“So early the next morning Abraham rose and… on the third day… came to the place of which God had told him.” The third day is always associated with mystery and… the Lord’s Resurrection, in particular, took place on the third day… “Abraham got sight of the place from afar. Then he said to his servants: ‘Both of you stay here with the donkey, while the boy and I go over yonder. We will worship and then come back to you.’”… Now tell me, Abraham, were you speaking the truth to your servants when you stated you were going to worship and then return with the boy; or did you want to deceive them?… “I am telling the truth,” Abraham answers. “I am offering the boy in sacrifice , which is why I am bringing the wood with me. Then I am coming back to you with the boy. Truly, I believe with all my heart that ‘God is sufficiently powerful to raise the dead.’” – Origen (c 185-253) Priest, Theologian, Father (Homilies on the book of Genesis no 8).
PRAYER – Look graciously upon Your household, Almighty God, we beseech You, that by Your grace we may be governed in body and by Your protection safeguarded in mind. Through Jesus Christ, Thy Son our Lord, Who lives and reigns with Thee, in the unity of the Holy Ghost, God, world without end.Amen (Collect).
Saint of the Day – 3 April – Blessed Gandulphus of Binasco OFM (c 1200-1260) Priest and Friar of the Friars Minor of St Francis, renowned Preacher mainly in Sicily, Hermit, Miracle-worker . He was one of those who entered the Order while the Seraphic Father was still alive and the life he led was one of great self-abnegation. Born in c 1200 at Binasco, Lombardy, Italy and died on Holy Saturday 3 April 1260 at the San Nicolò Hospital in Polizzi Generosa, Sicily, Italy of natural causes. Patronage – Polizzi Generosa, Italy (chosen by citizens and confirmed in 1320). Also known as – Gandulphus Sacchi, Gandulphus of Polizzi, Generosa, Gandulphus of Polizzo, Gandolf, Gandolfo, Gandulf. Additional Memorial – relics processed in Polizzi Generosa, Italy on the 3rd Sunday of September.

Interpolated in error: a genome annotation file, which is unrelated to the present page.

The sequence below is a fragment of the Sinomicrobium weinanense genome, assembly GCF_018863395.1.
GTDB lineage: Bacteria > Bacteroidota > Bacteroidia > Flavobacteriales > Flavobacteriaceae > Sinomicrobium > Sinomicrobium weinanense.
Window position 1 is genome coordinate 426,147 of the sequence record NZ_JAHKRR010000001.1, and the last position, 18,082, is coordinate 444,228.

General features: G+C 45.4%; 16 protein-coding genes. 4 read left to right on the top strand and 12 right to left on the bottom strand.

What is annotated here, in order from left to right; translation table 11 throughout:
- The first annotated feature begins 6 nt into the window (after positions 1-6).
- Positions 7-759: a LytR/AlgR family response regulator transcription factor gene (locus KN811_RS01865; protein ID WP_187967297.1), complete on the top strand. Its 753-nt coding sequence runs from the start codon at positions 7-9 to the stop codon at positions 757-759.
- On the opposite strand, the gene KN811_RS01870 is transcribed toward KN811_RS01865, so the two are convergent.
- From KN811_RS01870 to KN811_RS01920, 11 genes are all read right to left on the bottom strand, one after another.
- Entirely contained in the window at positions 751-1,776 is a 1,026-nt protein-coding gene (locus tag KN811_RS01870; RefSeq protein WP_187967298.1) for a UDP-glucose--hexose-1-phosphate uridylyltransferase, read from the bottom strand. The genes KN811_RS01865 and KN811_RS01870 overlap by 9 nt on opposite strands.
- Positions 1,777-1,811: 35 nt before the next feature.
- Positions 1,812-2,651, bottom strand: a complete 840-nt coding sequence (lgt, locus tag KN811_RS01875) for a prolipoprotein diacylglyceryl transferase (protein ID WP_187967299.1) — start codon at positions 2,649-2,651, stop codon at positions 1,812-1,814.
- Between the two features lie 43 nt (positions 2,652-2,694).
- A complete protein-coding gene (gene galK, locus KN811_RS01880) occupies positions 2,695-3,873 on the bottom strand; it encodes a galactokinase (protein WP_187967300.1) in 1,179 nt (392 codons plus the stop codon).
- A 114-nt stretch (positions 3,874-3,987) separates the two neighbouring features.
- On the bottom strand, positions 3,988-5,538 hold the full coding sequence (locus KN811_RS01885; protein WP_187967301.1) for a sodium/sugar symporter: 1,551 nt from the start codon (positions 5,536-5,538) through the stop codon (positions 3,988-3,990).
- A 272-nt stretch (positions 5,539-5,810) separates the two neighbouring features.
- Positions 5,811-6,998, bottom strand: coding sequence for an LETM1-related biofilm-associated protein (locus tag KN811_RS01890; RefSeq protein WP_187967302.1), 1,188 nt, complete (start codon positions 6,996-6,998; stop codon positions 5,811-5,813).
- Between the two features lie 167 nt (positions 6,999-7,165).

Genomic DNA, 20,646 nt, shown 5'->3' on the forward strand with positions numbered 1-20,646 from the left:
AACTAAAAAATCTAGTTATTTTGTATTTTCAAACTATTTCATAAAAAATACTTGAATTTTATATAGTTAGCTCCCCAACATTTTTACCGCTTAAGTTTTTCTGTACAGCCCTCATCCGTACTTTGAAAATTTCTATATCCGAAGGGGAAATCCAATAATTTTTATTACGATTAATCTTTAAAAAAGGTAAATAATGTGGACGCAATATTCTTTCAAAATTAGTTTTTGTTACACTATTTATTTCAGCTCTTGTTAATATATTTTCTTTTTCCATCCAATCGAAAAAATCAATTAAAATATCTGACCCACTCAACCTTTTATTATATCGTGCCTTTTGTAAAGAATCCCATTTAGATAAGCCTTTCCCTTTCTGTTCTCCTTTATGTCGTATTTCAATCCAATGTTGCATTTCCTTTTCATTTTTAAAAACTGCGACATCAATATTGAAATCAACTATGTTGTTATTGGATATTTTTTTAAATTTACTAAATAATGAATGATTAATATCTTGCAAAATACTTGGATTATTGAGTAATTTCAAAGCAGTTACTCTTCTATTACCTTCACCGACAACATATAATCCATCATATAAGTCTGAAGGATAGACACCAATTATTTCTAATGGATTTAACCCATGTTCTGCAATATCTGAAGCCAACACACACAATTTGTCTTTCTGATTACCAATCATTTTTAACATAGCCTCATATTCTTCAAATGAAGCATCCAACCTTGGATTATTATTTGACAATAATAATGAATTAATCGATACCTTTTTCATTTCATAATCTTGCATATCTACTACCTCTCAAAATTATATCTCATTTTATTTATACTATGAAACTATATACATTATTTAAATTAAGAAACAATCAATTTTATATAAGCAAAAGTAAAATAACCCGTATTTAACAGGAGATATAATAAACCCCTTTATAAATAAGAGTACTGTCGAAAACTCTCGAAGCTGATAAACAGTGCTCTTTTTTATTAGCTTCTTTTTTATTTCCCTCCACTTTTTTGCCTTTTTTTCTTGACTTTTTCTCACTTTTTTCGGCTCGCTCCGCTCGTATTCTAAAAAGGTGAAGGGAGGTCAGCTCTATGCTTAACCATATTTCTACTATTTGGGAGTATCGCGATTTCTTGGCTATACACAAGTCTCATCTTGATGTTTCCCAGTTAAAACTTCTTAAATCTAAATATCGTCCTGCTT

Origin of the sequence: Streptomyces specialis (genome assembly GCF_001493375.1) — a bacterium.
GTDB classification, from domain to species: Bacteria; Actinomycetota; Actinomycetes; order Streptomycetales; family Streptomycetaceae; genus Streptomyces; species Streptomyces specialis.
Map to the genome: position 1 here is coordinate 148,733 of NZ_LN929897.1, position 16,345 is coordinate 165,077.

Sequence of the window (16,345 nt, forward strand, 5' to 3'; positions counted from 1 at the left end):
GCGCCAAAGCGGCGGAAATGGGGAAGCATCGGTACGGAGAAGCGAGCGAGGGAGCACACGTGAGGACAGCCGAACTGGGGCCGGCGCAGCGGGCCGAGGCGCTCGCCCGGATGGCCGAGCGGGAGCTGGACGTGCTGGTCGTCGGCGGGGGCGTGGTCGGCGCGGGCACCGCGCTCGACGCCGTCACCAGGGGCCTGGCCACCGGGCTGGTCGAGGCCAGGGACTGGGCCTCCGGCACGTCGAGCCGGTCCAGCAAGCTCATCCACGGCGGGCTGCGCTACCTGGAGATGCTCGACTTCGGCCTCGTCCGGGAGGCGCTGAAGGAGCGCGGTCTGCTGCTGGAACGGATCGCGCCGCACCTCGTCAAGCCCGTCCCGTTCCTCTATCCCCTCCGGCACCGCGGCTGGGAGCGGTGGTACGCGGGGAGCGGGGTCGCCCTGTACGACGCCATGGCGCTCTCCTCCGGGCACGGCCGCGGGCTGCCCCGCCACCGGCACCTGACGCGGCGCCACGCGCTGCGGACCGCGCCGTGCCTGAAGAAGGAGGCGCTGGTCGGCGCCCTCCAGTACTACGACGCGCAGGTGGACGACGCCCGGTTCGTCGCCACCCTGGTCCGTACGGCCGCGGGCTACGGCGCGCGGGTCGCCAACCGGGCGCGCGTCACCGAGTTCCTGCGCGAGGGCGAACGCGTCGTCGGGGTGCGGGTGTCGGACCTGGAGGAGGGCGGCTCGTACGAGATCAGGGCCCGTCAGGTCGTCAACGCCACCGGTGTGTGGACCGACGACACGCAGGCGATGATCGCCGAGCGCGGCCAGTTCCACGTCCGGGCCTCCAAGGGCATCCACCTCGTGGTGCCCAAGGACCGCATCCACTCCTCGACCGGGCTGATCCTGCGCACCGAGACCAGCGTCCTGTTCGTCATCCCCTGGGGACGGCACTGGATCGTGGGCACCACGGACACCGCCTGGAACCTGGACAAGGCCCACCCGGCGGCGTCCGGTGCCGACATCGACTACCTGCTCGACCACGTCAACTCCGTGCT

Gandulphus was born to the nobility, a member of the wealthy and powerful Sacchi family in Binasco (near Milan). He joined the Franciscans while Saint Francis was still alive and made his final vows and was Ordained to the Priesthood in c 1224.